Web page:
PM: ‘The great sucking sound’.
RK: Yes. And it was really an election issue in Canada, I don’t know how it played out in the US, but obviously NAFTA won out and we can now witness the impact, particularly on Mexico. And it’s really been devastating… environmentally and socially and economically for the majority of Mexican peasant farmers. And socially you see this rise in crime associated with the border dynamics, that is various narco-trafficking, which is very much related to NAFTA.
HW: That became an economic alternative.
RK: And it’s that model of [attaining] global food security through increased trade [and] reduced borders, and that model hasn’t been successful. And associated with that is also rising rates of obesity… where Mexican families are now eating many of the same foods we’re eating here in Canada and the US, and it’s leading to rising rates of obesity and heart problems and so on, so that problem as well… is related to our food system.
Q: We were talking about how just a few years ago, no one really knew about food sovereignty, and even now it’s becoming more and more of an academic subject. But it’s another thing to have it in place on a large scale. So what are the steps that need to be taken to, first of all, make it seen as a legitimate solution and idea by a majority of people, and second of all, to have it actually in place on a more global scale?
HK: We can see the steps that are already being taken, this is a grassroots concept that people have developed and they are now demanding from their particular national experiences. In a number of countries, particularly in Latin America but also in Nepal, [for example], where there has been constitutional amendments or new constitutions made that include the right to food sovereignty. So you have a direct relationship between local constituencies, reflecting on their reality, recognizing that possible alternative, and then getting this ratified through the national legislative process. So it’s not even radical in that sense, in terms of what steps need to be taken.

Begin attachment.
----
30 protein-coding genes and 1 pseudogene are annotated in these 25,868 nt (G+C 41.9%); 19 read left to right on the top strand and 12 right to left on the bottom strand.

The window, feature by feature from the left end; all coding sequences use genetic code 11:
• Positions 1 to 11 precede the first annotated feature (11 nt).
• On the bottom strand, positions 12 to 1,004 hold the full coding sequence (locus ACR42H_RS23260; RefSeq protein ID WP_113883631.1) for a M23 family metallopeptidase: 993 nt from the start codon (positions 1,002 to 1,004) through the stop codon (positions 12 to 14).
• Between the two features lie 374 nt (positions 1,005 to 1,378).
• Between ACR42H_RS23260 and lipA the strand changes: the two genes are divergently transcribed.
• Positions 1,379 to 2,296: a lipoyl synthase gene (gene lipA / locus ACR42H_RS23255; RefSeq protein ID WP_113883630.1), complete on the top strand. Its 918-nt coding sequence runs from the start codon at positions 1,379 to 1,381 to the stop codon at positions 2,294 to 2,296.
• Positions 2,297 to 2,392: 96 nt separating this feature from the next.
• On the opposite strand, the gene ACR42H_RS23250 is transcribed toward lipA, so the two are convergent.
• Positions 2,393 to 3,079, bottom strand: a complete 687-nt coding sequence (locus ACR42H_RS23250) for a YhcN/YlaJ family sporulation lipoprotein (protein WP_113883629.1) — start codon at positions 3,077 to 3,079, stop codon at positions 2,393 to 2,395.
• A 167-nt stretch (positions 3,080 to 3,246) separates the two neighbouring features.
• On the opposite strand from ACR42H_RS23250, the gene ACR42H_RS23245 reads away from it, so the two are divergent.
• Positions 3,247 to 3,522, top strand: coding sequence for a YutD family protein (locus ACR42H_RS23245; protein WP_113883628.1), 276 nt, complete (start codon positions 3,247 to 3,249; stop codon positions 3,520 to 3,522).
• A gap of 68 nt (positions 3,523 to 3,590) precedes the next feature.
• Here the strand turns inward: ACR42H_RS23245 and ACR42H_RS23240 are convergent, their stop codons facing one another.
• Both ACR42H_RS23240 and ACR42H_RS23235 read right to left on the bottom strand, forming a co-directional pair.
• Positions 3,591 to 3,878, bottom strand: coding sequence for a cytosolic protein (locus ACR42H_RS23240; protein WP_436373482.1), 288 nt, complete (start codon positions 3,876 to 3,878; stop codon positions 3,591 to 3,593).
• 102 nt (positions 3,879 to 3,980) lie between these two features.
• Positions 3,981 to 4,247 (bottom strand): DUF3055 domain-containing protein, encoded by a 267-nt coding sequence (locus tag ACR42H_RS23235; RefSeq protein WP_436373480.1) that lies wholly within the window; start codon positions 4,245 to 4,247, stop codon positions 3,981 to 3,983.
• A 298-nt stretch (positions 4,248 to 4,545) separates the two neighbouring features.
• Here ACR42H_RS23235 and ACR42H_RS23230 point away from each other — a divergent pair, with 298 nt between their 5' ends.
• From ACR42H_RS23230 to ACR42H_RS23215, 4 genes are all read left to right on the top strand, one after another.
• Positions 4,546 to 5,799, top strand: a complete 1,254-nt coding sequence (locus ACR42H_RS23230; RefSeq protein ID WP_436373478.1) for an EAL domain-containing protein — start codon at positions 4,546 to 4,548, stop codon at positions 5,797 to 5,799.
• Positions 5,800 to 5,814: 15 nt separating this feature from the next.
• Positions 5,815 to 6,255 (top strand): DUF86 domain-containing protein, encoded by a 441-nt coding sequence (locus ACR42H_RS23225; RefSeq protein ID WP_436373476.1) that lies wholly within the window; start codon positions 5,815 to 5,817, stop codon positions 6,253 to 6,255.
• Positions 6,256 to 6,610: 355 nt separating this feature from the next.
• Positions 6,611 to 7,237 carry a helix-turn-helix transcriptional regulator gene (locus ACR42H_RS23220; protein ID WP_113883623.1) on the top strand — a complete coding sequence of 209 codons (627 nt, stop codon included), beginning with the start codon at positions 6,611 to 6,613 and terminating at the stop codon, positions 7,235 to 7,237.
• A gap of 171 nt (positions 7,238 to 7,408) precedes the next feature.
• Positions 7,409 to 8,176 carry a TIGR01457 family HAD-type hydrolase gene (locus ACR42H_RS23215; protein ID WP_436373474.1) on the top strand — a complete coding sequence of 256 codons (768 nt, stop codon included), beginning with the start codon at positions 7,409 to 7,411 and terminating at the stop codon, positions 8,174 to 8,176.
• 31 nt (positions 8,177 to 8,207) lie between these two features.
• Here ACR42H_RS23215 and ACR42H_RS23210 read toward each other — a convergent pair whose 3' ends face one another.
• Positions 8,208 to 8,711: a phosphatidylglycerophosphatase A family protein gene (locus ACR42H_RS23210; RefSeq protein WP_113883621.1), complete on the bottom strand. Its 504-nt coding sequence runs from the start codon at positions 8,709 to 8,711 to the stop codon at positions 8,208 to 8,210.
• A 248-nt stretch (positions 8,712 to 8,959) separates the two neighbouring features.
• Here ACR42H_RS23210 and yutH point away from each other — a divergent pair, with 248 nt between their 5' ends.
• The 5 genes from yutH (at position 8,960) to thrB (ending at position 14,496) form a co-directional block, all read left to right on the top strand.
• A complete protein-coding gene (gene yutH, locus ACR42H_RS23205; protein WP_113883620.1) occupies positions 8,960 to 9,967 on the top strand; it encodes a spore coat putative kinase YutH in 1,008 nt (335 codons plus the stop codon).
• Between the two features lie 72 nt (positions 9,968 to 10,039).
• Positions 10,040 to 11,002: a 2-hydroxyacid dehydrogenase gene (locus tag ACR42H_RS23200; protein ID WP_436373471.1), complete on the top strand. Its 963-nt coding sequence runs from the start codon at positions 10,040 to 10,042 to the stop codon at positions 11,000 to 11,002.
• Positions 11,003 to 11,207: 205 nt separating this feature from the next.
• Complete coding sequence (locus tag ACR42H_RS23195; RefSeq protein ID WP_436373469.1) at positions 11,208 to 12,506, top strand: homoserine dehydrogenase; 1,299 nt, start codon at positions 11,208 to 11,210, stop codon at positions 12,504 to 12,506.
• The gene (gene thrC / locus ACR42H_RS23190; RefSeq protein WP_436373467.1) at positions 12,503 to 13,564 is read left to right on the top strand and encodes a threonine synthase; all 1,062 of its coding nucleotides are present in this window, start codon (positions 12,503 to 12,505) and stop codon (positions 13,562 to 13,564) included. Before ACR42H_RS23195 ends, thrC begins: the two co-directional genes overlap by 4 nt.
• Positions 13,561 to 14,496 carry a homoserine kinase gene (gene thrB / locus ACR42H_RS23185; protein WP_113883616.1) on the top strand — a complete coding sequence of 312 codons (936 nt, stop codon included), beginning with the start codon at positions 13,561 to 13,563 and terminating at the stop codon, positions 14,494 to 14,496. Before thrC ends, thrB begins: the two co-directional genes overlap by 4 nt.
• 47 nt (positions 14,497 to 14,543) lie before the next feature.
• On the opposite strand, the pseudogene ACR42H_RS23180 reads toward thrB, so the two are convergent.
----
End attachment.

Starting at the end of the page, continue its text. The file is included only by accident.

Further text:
That’s the first step. I mean the Bolivian constitution has a clause that says any national trade agreement signed by Bolivia must respect the principles of food sovereignty. So all of a sudden it becomes an element of debate. Whether or not Bolivia will sign a national trade agreement with some other country to respect [the principles of food sovereignty]; … we don’t know what the outcome of that will be, but now it’s on the table, now it becomes a negotiating concept. So as far as I’m concerned, the steps that need to be taken, well I’m not going to dictate what countries need to do or what individual communities need to do, but they are taking those steps, they… are designing programs that work for their community, … demanding changes in national legislation, … lobbying [their] governments not to sign such and such a trade agreement.
In Canada there’s a lot of mobilization against the Canada-Europe economic trade agreement[, Canada-European Comprehensive Economic and Trade Agreement], CETA, because there’s some clauses in the draft of CETA that seem to limit the ability of municipalities to choose local food. And this is actually something that the European constituents are up in arms about, and the Canadian civil society is just starting to recognize this… now that [they’re] finally recognizing school feeding programs, and the importance of local agriculture for regional agro-biodiversity and the ecological services. So CETA has some clauses that would actually limit the policy capacity of local governments to make its own choices. So all of a sudden you see some of these groups starting to use the food sovereignty discourse in their debates about these topics. So there’s definitely steps that are being taken in terms of collective action, public mobilization, but there’s also legislative steps, that are quite promising.